Fundamentals of Biology II (LIFE 121) is the second course in the required introductory sequence for all life sciences majors across campus. The course prepares students for upper level courses in the life sciences by exposing them to conceptual thinking in the topics of evolution, tree of life, plant & animal physiology, and ecology. This course satisfies the ACE 4 learning outcome.
LIFE 121 Consensus Syllabus Across All Sections
A consensus syllabus is available here which lists the topics included by all instructors regardless of instructor. This fascilitates communication across the university curriculum, especially to courses for which LIFE 121 is a prerequist. It may also help communicate topics to other instutions in terms of formal course transfer or general course allignment.
Specific to my section, I teach the course using a "flipped" classroom approach. Each day before class students are expected to read a section(s) from the text, watch pre-class videos providing an overview of that material, and complete online homework. Our physical in-class time consists of working through practice questions individually and in teams. This is interspersed with short mini-lectures in response to student needs. Learning objectives explicitly communicate what students are expected to do or know from each section in the text. Learning objectives structure our in-class time through to the structure of the exams. A recent syllabus of my section of the course provides more details along with a list of learning objectives. For the adventurous or curious, my RateMyProfessor page is here.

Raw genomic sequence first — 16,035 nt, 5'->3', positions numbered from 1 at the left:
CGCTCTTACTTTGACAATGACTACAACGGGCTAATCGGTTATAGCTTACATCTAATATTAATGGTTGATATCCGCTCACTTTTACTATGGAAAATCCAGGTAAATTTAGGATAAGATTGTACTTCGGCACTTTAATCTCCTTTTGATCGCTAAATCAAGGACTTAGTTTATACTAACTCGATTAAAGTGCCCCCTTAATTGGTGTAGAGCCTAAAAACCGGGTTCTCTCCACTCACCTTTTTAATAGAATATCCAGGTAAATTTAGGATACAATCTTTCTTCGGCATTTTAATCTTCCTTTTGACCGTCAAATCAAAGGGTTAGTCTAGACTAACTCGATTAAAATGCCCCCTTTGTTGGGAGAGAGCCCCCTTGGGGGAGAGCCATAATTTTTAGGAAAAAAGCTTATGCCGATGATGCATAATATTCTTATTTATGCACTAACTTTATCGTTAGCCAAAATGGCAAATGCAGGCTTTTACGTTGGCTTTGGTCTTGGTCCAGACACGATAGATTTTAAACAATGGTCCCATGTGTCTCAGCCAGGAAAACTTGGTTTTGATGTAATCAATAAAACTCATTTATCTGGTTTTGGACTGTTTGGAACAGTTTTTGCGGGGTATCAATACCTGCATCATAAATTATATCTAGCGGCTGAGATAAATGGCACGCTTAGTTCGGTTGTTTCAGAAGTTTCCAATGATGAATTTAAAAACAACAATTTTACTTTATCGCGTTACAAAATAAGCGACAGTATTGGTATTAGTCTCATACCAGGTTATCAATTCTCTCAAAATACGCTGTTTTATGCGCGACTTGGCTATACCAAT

Brassil Grade Distribution
Grades communicate the achievement level of a student in a given course to multiple different stakeholders, including the student, scholarship administrators, and future employers or advanced degree programs. The distribution of grades across all students in a given course is the result of the course expectations, learning facilitation, incoming student preparation, and student effort. I earnestly want all of my students to achieve at the highest level and for all of my students to earn top grades in the course. However, the reality is that not all students in a large-enrollment course achieve that level, especially in the context of busy semester of their other courses, personal lives, jobs, and activites. The other reality is that faculty set expectations and use learning/teaching strategies based on the students at their institution, communication among colleagues nationally, and implicit or explicit expectations of grade distributions.
In attempt to shine on light on those expectations, I am posting my recent grade distributions in LIFE 121. These are generally consistent with other publicly available grade distributions in introductory biology courses at University of Wisconsin (choose a semester from the drop-down; then search the pdf for "Introductory Biology"; the equivalent course is 152), University of Missouri (search for Course Subject BIOS_SC and Course Number 1500), Indiana University, and Texas A&M (under Grade Distributions for College choose Science, then scroll down to BIOL-112).